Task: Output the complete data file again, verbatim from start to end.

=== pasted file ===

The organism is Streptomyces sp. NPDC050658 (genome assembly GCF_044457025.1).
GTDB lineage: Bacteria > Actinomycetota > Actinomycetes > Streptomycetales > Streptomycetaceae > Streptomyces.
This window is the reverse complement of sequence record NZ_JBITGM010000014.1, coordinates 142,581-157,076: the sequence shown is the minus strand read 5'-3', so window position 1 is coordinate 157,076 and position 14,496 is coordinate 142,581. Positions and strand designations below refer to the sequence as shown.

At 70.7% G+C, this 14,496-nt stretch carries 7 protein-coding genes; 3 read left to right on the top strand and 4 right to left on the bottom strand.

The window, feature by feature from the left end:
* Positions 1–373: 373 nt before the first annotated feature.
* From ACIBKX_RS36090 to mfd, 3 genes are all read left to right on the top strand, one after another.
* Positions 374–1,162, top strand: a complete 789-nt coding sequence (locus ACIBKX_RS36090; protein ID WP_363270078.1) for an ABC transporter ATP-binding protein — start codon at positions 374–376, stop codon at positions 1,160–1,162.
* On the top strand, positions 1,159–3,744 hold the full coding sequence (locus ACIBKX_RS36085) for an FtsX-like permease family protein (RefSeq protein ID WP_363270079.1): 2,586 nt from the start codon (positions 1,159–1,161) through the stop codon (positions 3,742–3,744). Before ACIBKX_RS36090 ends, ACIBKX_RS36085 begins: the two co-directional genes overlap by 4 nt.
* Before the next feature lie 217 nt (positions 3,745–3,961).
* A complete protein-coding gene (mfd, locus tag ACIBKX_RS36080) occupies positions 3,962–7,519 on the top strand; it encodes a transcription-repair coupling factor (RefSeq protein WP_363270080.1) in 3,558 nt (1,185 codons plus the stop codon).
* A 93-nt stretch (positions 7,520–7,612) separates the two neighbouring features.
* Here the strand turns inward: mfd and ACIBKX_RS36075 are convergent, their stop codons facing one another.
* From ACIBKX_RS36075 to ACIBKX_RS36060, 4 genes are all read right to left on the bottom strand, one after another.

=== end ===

The organism is Streptomyces sp. NPDC050658 (genome assembly GCF_044457025.1).
GTDB lineage: Bacteria > Actinomycetota > Actinomycetes > Streptomycetales > Streptomycetaceae > Streptomyces.
This window is the reverse complement of sequence record NZ_JBITGM010000014.1, coordinates 142,581-157,076: the sequence shown is the minus strand read 5'-3', so window position 1 is coordinate 157,076 and position 14,496 is coordinate 142,581. Positions and strand designations below refer to the sequence as shown.

At 70.7% G+C, this 14,496-nt stretch carries 7 protein-coding genes; 3 read left to right on the top strand and 4 right to left on the bottom strand.

The window, feature by feature from the left end:
* Positions 1–373: 373 nt before the first annotated feature.
* From ACIBKX_RS36090 to mfd, 3 genes are all read left to right on the top strand, one after another.
* Positions 374–1,162, top strand: a complete 789-nt coding sequence (locus ACIBKX_RS36090; protein ID WP_363270078.1) for an ABC transporter ATP-binding protein — start codon at positions 374–376, stop codon at positions 1,160–1,162.
* On the top strand, positions 1,159–3,744 hold the full coding sequence (locus ACIBKX_RS36085) for an FtsX-like permease family protein (RefSeq protein ID WP_363270079.1): 2,586 nt from the start codon (positions 1,159–1,161) through the stop codon (positions 3,742–3,744). Before ACIBKX_RS36090 ends, ACIBKX_RS36085 begins: the two co-directional genes overlap by 4 nt.
* Before the next feature lie 217 nt (positions 3,745–3,961).
* A complete protein-coding gene (mfd, locus tag ACIBKX_RS36080) occupies positions 3,962–7,519 on the top strand; it encodes a transcription-repair coupling factor (RefSeq protein WP_363270080.1) in 3,558 nt (1,185 codons plus the stop codon).
* A 93-nt stretch (positions 7,520–7,612) separates the two neighbouring features.
* Here the strand turns inward: mfd and ACIBKX_RS36075 are convergent, their stop codons facing one another.
* From ACIBKX_RS36075 to ACIBKX_RS36060, 4 genes are all read right to left on the bottom strand, one after another.